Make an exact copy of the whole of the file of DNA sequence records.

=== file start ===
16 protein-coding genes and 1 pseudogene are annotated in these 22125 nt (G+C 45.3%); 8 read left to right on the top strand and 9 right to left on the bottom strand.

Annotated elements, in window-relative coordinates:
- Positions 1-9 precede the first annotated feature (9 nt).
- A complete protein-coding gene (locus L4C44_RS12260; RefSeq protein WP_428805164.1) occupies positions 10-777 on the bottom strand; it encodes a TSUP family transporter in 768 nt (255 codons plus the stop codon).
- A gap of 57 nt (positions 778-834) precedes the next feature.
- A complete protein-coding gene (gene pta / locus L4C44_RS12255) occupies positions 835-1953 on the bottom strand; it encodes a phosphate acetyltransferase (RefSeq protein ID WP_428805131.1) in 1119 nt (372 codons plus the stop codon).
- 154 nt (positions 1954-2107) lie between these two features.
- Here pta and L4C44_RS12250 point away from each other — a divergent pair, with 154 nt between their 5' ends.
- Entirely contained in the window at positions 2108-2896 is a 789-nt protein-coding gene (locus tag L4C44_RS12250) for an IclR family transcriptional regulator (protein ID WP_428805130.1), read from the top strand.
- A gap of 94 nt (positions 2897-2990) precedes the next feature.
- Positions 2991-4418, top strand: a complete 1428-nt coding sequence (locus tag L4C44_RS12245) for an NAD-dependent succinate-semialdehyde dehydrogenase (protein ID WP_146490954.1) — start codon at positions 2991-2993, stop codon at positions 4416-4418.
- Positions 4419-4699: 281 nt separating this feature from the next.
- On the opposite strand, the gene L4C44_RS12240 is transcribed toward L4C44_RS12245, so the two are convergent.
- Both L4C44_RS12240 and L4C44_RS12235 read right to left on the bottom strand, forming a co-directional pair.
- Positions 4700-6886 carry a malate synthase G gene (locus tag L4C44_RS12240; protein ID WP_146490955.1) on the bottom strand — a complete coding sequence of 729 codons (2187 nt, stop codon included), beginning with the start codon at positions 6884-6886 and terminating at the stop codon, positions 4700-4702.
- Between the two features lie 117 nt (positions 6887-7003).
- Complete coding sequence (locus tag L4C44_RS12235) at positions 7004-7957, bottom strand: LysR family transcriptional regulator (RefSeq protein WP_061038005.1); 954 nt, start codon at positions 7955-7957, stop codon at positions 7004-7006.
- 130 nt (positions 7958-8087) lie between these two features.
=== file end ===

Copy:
16 protein-coding genes and 1 pseudogene are annotated in these 22125 nt (G+C 45.3%); 8 read left to right on the top strand and 9 right to left on the bottom strand.

Annotated elements, in window-relative coordinates:
- Positions 1-9 precede the first annotated feature (9 nt).
- A complete protein-coding gene (locus L4C44_RS12260; RefSeq protein WP_428805164.1) occupies positions 10-777 on the bottom strand; it encodes a TSUP family transporter in 768 nt (255 codons plus the stop codon).
- A gap of 57 nt (positions 778-834) precedes the next feature.
- A complete protein-coding gene (gene pta / locus L4C44_RS12255) occupies positions 835-1953 on the bottom strand; it encodes a phosphate acetyltransferase (RefSeq protein ID WP_428805131.1) in 1119 nt (372 codons plus the stop codon).
- 154 nt (positions 1954-2107) lie between these two features.
- Here pta and L4C44_RS12250 point away from each other — a divergent pair, with 154 nt between their 5' ends.
- Entirely contained in the window at positions 2108-2896 is a 789-nt protein-coding gene (locus tag L4C44_RS12250) for an IclR family transcriptional regulator (protein ID WP_428805130.1), read from the top strand.
- A gap of 94 nt (positions 2897-2990) precedes the next feature.
- Positions 2991-4418, top strand: a complete 1428-nt coding sequence (locus tag L4C44_RS12245) for an NAD-dependent succinate-semialdehyde dehydrogenase (protein ID WP_146490954.1) — start codon at positions 2991-2993, stop codon at positions 4416-4418.
- Positions 4419-4699: 281 nt separating this feature from the next.
- On the opposite strand, the gene L4C44_RS12240 is transcribed toward L4C44_RS12245, so the two are convergent.
- Both L4C44_RS12240 and L4C44_RS12235 read right to left on the bottom strand, forming a co-directional pair.
- Positions 4700-6886 carry a malate synthase G gene (locus tag L4C44_RS12240; protein ID WP_146490955.1) on the bottom strand — a complete coding sequence of 729 codons (2187 nt, stop codon included), beginning with the start codon at positions 6884-6886 and terminating at the stop codon, positions 4700-4702.
- Between the two features lie 117 nt (positions 6887-7003).
- Complete coding sequence (locus tag L4C44_RS12235) at positions 7004-7957, bottom strand: LysR family transcriptional regulator (RefSeq protein WP_061038005.1); 954 nt, start codon at positions 7955-7957, stop codon at positions 7004-7006.
- 130 nt (positions 7958-8087) lie between these two features.